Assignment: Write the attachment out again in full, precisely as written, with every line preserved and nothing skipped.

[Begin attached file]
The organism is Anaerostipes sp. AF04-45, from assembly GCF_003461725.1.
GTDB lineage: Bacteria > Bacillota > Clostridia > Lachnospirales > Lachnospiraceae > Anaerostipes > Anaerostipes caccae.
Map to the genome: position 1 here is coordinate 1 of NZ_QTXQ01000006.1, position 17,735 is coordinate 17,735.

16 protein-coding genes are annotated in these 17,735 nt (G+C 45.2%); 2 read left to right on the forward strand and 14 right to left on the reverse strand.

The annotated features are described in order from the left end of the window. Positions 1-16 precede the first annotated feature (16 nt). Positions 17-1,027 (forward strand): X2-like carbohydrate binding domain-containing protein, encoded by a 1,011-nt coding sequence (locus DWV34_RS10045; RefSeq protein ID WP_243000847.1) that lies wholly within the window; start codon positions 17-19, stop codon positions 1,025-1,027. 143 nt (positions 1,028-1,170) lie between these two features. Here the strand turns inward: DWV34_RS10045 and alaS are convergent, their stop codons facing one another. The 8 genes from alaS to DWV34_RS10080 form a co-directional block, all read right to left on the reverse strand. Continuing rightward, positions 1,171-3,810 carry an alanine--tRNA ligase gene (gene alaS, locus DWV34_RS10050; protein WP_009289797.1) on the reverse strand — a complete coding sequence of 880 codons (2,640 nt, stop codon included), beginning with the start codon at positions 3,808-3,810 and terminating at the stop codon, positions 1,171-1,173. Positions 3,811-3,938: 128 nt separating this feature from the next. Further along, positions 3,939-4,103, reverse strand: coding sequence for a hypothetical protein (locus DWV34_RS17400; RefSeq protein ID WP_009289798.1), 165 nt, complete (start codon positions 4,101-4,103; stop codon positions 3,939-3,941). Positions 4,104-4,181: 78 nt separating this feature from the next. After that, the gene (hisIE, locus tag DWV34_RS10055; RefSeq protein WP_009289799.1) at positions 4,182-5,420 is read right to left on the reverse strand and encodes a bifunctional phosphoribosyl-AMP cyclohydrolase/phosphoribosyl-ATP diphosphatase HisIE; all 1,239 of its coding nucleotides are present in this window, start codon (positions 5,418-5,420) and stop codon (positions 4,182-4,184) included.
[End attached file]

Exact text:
The organism is Anaerostipes sp. AF04-45, from assembly GCF_003461725.1.
GTDB lineage: Bacteria > Bacillota > Clostridia > Lachnospirales > Lachnospiraceae > Anaerostipes > Anaerostipes caccae.
Map to the genome: position 1 here is coordinate 1 of NZ_QTXQ01000006.1, position 17,735 is coordinate 17,735.

16 protein-coding genes are annotated in these 17,735 nt (G+C 45.2%); 2 read left to right on the forward strand and 14 right to left on the reverse strand.

The annotated features are described in order from the left end of the window. Positions 1-16 precede the first annotated feature (16 nt). Positions 17-1,027 (forward strand): X2-like carbohydrate binding domain-containing protein, encoded by a 1,011-nt coding sequence (locus DWV34_RS10045; RefSeq protein ID WP_243000847.1) that lies wholly within the window; start codon positions 17-19, stop codon positions 1,025-1,027. 143 nt (positions 1,028-1,170) lie between these two features. Here the strand turns inward: DWV34_RS10045 and alaS are convergent, their stop codons facing one another. The 8 genes from alaS to DWV34_RS10080 form a co-directional block, all read right to left on the reverse strand. Continuing rightward, positions 1,171-3,810 carry an alanine--tRNA ligase gene (gene alaS, locus DWV34_RS10050; protein WP_009289797.1) on the reverse strand — a complete coding sequence of 880 codons (2,640 nt, stop codon included), beginning with the start codon at positions 3,808-3,810 and terminating at the stop codon, positions 1,171-1,173. Positions 3,811-3,938: 128 nt separating this feature from the next. Further along, positions 3,939-4,103, reverse strand: coding sequence for a hypothetical protein (locus DWV34_RS17400; RefSeq protein ID WP_009289798.1), 165 nt, complete (start codon positions 4,101-4,103; stop codon positions 3,939-3,941). Positions 4,104-4,181: 78 nt separating this feature from the next. After that, the gene (hisIE, locus tag DWV34_RS10055; RefSeq protein WP_009289799.1) at positions 4,182-5,420 is read right to left on the reverse strand and encodes a bifunctional phosphoribosyl-AMP cyclohydrolase/phosphoribosyl-ATP diphosphatase HisIE; all 1,239 of its coding nucleotides are present in this window, start codon (positions 5,418-5,420) and stop codon (positions 4,182-4,184) included.